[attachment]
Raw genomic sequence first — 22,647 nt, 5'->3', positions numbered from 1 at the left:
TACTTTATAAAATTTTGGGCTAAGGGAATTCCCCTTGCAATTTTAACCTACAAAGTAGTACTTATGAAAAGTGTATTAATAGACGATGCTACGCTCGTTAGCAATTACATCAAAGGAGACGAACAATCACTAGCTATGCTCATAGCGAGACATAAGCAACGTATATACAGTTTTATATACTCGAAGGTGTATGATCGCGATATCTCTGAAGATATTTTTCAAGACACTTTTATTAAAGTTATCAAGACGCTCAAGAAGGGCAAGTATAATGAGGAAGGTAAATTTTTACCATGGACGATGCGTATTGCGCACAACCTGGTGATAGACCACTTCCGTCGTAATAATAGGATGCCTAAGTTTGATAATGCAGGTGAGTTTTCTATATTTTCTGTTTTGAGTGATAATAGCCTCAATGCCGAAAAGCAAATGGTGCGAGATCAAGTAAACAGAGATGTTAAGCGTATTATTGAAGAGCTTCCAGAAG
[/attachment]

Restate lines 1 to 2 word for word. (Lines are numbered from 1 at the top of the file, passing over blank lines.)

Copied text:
Raw genomic sequence first — 22,647 nt, 5'->3', positions numbered from 1 at the left:
TACTTTATAAAATTTTGGGCTAAGGGAATTCCCCTTGCAATTTTAACCTACAAAGTAGTACTTATGAAAAGTGTATTAATAGACGATGCTACGCTCGTTAGCAATTACATCAAAGGAGACGAACAATCACTAGCTATGCTCATAGCGAGACATAAGCAACGTATATACAGTTTTATATACTCGAAGGTGTATGATCGCGATATCTCTGAAGATATTTTTCAAGACACTTTTATTAAAGTTATCAAGACGCTCAAGAAGGGCAAGTATAATGAGGAAGGTAAATTTTTACCATGGACGATGCGTATTGCGCACAACCTGGTGATAGACCACTTCCGTCGTAATAATAGGATGCCTAAGTTTGATAATGCAGGTGAGTTTTCTATATTTTCTGTTTTGAGTGATAATAGCCTCAATGCCGAAAAGCAAATGGTGCGAGATCAAGTAAACAGAGATGTTAAGCGTATTATTGAAGAGCTTCCAGAAG